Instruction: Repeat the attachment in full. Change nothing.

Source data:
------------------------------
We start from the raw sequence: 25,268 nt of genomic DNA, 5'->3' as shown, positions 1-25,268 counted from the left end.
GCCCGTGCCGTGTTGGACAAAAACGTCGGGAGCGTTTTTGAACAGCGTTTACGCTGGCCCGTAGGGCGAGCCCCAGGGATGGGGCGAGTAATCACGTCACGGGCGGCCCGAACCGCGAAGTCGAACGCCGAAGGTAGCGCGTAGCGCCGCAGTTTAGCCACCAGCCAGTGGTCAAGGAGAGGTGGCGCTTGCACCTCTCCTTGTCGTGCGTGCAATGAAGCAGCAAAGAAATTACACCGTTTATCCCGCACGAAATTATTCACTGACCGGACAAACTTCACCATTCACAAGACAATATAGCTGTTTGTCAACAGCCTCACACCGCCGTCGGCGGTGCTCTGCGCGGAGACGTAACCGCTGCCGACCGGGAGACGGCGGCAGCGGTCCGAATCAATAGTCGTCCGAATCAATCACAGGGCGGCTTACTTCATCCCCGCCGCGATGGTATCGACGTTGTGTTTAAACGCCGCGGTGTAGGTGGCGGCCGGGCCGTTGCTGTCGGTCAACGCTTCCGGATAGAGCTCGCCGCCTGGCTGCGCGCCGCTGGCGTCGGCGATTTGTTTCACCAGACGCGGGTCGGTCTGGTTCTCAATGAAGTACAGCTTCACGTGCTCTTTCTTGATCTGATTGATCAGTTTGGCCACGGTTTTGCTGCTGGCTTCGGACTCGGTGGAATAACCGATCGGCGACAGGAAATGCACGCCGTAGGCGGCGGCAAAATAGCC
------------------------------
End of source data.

We start from the raw sequence: 25,268 nt of genomic DNA, 5'->3' as shown, positions 1-25,268 counted from the left end.
GCCCGTGCCGTGTTGGACAAAAACGTCGGGAGCGTTTTTGAACAGCGTTTACGCTGGCCCGTAGGGCGAGCCCCAGGGATGGGGCGAGTAATCACGTCACGGGCGGCCCGAACCGCGAAGTCGAACGCCGAAGGTAGCGCGTAGCGCCGCAGTTTAGCCACCAGCCAGTGGTCAAGGAGAGGTGGCGCTTGCACCTCTCCTTGTCGTGCGTGCAATGAAGCAGCAAAGAAATTACACCGTTTATCCCGCACGAAATTATTCACTGACCGGACAAACTTCACCATTCACAAGACAATATAGCTGTTTGTCAACAGCCTCACACCGCCGTCGGCGGTGCTCTGCGCGGAGACGTAACCGCTGCCGACCGGGAGACGGCGGCAGCGGTCCGAATCAATAGTCGTCCGAATCAATCACAGGGCGGCTTACTTCATCCCCGCCGCGATGGTATCGACGTTGTGTTTAAACGCCGCGGTGTAGGTGGCGGCCGGGCCGTTGCTGTCGGTCAACGCTTCCGGATAGAGCTCGCCGCCTGGCTGCGCGCCGCTGGCGTCGGCGATTTGTTTCACCAGACGCGGGTCGGTCTGGTTCTCAATGAAGTACAGCTTCACGTGCTCTTTCTTGATCTGATTGATCAGTTTGGCCACGGTTTTGCTGCTGGCTTCGGACTCGGTGGAATAACCGATCGGCGACAGGAAATGCACGCCGTAGGCGGCGGCAAAATAGCC